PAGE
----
BATTLES Magazine #3
contains perhaps the best and most comprehensive overview of the OSG Napoleonics games yet seen, covering pages 66 through 72 and finishing on page 74, all with glorious graphics of the operational series games. If you are at all interested in this company or their games, it's worth getting a read of the article. Jean Jodoin covers both the operational-scale games (such as HIGHWAY TO THE KREMLIN
and the 2x series like NAPOLEON AT THE CROSSROADS
) and the tactical titles like FOUR LOST BATTLES)
. What is refreshing about the article is that he treats Zucker's designs as a body of work and judges the designer's efforts in that light. While there are brief discussions of individual games (to include BGG rankings), it's clear he's interested in how the designer approaches simulating military problems and decisionmaking. Accordingly, he characterizes Zucker's games in the following way--and these are mostly aimed at the operational series games:
-- Reconnaissance: Realism is High. Gotta love those vedettes!
-- Rewards for having a reserve: Realism is Appropriate.
-- Split combat results (rare when somebody comes out of a fight unscathed): Realism is Appropriate.
-- Maneuver is rewarded: Realism is High. Where to put that Center of Operations? Can I put my highest Initiative Rated leader with the best troops and where do they go? It matters when maneuvering "sur la derrieres!"
-- Logistics: Realism is High. Administrative Points have to be husbanded so you have them when you need them. And if you march too fast for too long you lose a lot to straggling!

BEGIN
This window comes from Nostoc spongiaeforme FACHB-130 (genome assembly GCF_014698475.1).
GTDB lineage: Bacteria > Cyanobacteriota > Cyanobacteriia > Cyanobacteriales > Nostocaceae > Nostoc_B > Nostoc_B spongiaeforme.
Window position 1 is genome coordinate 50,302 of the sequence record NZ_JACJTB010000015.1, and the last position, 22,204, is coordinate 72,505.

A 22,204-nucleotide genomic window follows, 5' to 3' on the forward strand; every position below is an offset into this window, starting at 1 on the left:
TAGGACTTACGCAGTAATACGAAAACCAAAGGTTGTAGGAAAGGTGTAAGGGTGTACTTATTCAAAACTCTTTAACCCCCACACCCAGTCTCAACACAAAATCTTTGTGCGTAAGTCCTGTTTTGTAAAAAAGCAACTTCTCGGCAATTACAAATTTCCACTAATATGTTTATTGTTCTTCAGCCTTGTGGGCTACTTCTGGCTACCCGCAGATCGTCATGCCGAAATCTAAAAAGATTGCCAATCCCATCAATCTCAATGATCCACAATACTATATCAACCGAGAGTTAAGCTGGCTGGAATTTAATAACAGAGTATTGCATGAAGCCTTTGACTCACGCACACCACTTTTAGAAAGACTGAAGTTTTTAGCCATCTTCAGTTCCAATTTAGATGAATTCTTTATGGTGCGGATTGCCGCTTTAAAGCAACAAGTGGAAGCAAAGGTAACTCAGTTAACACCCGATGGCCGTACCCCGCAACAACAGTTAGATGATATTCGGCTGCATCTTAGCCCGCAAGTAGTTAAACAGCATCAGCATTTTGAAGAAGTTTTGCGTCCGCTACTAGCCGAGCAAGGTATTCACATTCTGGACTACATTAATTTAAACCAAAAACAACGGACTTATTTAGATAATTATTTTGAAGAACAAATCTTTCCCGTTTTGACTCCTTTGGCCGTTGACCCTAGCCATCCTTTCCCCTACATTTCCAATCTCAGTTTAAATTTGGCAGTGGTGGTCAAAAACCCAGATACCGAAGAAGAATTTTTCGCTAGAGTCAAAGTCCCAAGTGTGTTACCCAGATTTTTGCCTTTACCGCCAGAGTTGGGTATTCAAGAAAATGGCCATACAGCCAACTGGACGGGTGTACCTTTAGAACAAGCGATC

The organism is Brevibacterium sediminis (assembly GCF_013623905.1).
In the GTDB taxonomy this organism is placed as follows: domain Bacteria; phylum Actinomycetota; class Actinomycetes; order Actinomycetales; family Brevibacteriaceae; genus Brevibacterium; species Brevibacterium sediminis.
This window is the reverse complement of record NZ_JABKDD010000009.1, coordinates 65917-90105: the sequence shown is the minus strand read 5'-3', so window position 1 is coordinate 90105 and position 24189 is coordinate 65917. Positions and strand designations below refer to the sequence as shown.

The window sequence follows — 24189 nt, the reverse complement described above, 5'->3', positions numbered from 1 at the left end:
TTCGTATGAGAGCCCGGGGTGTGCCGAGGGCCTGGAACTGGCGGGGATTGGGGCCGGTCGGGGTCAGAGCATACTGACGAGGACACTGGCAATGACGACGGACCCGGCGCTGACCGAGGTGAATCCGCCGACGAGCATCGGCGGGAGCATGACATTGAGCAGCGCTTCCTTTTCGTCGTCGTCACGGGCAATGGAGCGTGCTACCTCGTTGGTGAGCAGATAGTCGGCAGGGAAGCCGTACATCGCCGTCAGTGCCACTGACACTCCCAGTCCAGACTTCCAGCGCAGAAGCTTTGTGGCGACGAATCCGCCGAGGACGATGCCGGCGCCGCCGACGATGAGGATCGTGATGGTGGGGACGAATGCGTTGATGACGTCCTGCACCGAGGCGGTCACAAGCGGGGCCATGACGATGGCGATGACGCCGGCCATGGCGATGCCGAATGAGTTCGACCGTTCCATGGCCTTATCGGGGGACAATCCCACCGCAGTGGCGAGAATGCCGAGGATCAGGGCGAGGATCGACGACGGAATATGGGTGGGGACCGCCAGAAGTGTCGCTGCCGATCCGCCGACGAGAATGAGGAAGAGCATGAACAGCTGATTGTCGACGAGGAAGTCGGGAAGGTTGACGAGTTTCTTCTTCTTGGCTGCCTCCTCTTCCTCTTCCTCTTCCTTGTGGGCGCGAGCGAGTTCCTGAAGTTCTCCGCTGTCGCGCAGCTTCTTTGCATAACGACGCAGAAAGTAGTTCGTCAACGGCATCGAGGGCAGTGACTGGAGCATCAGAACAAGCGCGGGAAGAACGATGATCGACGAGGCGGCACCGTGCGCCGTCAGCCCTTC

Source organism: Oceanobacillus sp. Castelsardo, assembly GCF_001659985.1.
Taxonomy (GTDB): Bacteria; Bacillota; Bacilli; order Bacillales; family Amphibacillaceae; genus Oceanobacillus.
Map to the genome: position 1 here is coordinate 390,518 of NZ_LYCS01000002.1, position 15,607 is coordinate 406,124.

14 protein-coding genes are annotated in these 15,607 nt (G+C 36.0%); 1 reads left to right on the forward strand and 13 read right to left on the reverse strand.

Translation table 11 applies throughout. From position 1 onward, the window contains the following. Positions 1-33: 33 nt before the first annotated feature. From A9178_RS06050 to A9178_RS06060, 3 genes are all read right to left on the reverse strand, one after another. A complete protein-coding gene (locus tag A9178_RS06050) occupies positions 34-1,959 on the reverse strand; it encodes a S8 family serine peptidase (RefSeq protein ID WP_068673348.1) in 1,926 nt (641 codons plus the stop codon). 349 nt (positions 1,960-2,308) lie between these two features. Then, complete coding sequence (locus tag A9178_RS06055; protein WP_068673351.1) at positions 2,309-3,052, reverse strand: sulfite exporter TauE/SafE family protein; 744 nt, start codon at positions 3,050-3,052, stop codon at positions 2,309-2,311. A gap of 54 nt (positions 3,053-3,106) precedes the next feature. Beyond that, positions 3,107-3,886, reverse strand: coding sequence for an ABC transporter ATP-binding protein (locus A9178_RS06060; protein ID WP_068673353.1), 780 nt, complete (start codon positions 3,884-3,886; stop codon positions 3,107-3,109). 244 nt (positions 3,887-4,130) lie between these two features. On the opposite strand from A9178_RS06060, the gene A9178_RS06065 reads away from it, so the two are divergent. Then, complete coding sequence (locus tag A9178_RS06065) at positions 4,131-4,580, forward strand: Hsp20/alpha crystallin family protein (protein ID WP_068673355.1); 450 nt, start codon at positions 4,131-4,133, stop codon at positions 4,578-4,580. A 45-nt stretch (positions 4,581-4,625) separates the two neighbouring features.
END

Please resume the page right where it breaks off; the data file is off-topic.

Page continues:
-- Command and Control: Realism is High. I must say, this was the first thing I grabbed onto when I first started playing these games. Who you had where and leading whom/what actually mattered. In the campaign series games, it's all about Initiative Ratings and Subordination Ratings. In the tactical games, it was where your leaders were on the field--and which leaders they were.
-- Unit type differentiation: Realism is Very High. We expect that in the tactical games, but in the operational series games, the author points out the the combination of logistics rules, Command and control, reconnaissance, and maneuver makes for a rich palette to paint from given the three basic units of infantry, cavalry, and artillery.
-- Quality versus Quantity: Realism is High. It's generally not the troops, its the leaders and "the system" of the national army.
The result--most easily demonstrated in the operational level games--is the application of Boyd's OODA Loop theory to Napoleonic campaigning. As Jodoin relates:
"...the army with the best leaders...can be expected to outmanoeuvre its less capable opponent when operating within the support of [Administrative Points]. Thus the better army has to create the conditions whereas either the opponent does not have sufficient [Administrative Points] to manoeuvre its entire army, and/or operate totally outside the range of their respective [Center Of Operations]."
The article finishes with a section entitled "Unfulfilled Potential"--as we now know, OSG is back with another game in pre-pub (THE COMING STORM
) -- check out the OSG website